Nicolas Ghesquière looked to 18th century France for inspiration this season – here, we examine Dangerous Liaisons, a film set in the same opulent era
Nicolas Ghesquière set his S/S18 Louis Vuitton show in the Louvre’s Pavillon de l’Horloge. The collection itself was a mish-mash of the contemporary – including a Stranger Things T-shirt and chunky, futuristic trainers – punctuated by a series of frock coats that alluded to the lavish decadence of 18th century France. These pieces, which wouldn’t have looked out of place worn by Louis XVI himself, married the historic grandeur of French high-fashion with the modern Parisian sensibility for which Ghesquière is so renowned. Stephen Frears’ Dangerous Liaisons (1988) is a film that delves into a similar moment. Based on the 1782 French epistolary novel Les Liaisons Dangereuses by Pierre Choderlos de Laclos – which was so scandalous at the time of its release that Marie Antoinette read it bound with a blank cover – the film won three Academy Awards: Best Adapted Screenplay, Best Costume Design and Best Art Direction.
Unsurprisingly its visuals are sumptuous, and the acting equals in richness. Starring Glenn Close as the calculating Marquise de Merteuil, and John Malkovich as her ex-lover Vicomte de Valmont, the film chronicles the emotional game-playing of the two bored aristocrats as they set about ruining lives and shattering hearts. Ultimately, the vile pair end up destroying themselves, bringing Madame de Tourvel (Michelle Pfeiffer) and Cécile de Volanges (a sprightly Uma Thurman) down with them. If this plot sounds rather familiar, you’d be right in thinking that Dangerous Liaisons formed the basis of 1999’s Cruel Intentions, too. Here, we examine the lessons to learn from such a tale.
1. A heaving bosom is your best accessory
One of the first noticeable things in Dangerous Liaisons is the sheer amount of squashed cleavage on display. Close (as the Marquise) has the grandest iteration; the silk corsetry tightly binding her waist pushes her ample assets skywards, or allows them to spill slightly over the top of her dress as she sprawls across a chaise longue. Indeed, such a style choice dictates that the Marquise takes many lovers, using her heaving bosom as an accessory to put the men in her life under a spell. If ever there were a case for baring your décolletage, the Marquise is making it with aplomb.
2. Dress like a sugared almond
Dangerous Liaisons has a striking colour palette, with many of the exquisitely crafted costumes worn by the female protagonists created in the shade of sickly sweet sugared almonds. Although the Marquise de Merteuil is esssentially as cruel as they come, the frou-frou satin and silk ensembles, peppered with pastel-coloured bows and milky white pearls, mask her true nature. In short, if you want to fool everyone into thinking that butter wouldn’t melt in your mouth, a saccharine garment makes for the perfect disguise.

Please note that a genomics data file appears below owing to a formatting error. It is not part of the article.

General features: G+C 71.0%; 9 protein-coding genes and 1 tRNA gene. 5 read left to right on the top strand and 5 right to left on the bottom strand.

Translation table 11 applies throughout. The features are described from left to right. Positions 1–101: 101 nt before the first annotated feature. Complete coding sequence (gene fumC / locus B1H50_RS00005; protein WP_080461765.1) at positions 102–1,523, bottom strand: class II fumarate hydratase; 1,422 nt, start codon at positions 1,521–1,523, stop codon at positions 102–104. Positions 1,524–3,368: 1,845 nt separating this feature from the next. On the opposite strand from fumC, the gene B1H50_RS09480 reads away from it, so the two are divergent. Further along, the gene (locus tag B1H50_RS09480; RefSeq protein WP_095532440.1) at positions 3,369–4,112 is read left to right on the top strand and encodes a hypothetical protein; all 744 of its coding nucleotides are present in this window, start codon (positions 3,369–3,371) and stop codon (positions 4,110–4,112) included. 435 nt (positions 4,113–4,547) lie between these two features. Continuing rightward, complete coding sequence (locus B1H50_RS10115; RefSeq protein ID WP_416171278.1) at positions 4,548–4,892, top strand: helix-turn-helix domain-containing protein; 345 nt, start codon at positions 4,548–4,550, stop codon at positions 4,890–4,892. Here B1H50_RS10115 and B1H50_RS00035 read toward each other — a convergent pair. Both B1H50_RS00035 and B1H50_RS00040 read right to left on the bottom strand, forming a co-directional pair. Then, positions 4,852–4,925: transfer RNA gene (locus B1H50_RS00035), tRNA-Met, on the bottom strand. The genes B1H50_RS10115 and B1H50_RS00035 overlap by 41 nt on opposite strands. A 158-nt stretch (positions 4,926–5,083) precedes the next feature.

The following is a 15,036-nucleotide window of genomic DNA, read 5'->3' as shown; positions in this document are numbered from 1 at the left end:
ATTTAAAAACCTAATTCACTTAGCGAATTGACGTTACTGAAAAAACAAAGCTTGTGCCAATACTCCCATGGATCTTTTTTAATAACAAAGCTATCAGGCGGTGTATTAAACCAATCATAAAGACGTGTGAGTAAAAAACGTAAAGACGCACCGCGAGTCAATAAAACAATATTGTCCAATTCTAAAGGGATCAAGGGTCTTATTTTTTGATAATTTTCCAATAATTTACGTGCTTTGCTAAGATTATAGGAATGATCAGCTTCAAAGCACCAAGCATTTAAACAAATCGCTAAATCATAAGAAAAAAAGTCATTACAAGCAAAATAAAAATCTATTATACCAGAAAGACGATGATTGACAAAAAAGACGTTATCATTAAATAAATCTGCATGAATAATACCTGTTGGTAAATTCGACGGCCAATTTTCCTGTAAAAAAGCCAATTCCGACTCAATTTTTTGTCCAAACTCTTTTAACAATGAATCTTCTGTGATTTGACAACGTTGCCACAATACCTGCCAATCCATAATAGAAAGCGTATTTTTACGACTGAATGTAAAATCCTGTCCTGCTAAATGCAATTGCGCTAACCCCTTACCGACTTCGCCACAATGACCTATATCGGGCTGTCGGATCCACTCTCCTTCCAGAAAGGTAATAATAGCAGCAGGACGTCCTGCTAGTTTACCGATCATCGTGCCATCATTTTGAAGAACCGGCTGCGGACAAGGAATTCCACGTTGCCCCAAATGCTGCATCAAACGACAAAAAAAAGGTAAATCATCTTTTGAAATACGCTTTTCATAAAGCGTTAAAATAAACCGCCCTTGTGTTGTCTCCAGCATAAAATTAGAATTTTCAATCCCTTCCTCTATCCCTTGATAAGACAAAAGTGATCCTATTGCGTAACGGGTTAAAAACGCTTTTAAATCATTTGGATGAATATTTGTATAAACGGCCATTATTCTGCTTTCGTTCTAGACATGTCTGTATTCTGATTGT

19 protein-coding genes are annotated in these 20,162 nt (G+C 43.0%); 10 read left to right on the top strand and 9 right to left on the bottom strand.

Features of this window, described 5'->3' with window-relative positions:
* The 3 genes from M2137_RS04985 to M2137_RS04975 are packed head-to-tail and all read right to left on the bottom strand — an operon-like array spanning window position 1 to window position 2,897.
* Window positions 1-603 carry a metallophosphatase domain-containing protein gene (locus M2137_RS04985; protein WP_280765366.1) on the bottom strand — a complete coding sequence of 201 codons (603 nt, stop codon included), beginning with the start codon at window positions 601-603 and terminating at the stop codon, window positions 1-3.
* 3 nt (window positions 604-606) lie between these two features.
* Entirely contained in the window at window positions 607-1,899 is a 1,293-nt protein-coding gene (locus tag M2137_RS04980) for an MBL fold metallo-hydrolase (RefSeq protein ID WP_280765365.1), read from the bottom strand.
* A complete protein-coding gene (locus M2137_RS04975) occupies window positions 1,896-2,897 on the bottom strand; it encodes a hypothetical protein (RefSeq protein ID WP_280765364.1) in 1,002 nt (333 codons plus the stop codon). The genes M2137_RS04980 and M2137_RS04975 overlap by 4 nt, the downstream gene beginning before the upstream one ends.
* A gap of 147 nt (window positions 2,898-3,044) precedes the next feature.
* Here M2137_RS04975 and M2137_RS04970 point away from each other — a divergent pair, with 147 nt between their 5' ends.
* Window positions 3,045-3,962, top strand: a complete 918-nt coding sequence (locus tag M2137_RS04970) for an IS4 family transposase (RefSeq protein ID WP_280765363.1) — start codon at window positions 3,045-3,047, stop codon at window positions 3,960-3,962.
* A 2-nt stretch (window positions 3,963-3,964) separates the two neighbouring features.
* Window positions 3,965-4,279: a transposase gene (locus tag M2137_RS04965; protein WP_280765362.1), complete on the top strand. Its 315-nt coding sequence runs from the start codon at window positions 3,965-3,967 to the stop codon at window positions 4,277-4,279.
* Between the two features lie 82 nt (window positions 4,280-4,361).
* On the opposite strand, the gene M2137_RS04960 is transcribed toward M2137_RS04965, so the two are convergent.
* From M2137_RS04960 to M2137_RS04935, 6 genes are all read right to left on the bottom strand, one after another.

3. Listen to your elders when it comes to dating
“Do you still think men love the way we do? No…” says Valmont’s aunt Madame de Rosemonde to a despondent Madame de Tourvel, who has fallen for her nephew’s trickery. “They are not capable of devoting themselves exclusively to one person. So to hope to be made happy by love is a certain cause of grief.” Arguably a prophetic statement from Rosemonde, played by an 83-year-old Mildred Natwick in the last film of her career, who may as well have predicted the modern-day dating landscape. Heed her sage advice: people on dating apps are not to be trusted. Delete Tinder post-haste.
4. Don’t bother with mascara
The film’s chief make-up artist, Monique Huylebroeck, created a look for Close, Uma and Pfeiffer that would showcase their au naturel beauty. Skin dusted with translucent powder and a swirl of rouge, and lips tinged with a rosy hue is all that was required to emulate 18th century realness. The women in Dangerous Liaisonshave no time for the application of mascara, and why would they bother? It would only streak down their faces at the first sign of emotional upheaval, of which there is plenty.
5. Cleanse, tone and moisturise
In the final scene of the film, a disgraced Marquise de Merteuil attends the opera, where high society, having learned of her foul deeds through the distribution of some very revealing letters, ‘boo’ her away into obscurity. The closing shot captures the Marquise wiping away her blood-red lipstick and milky face powder as tears begin to well in her eyes at the realisation of her demise. Let’s just hope she remembered to tone and moisturise – for even a social outcast deserves a clear complexion.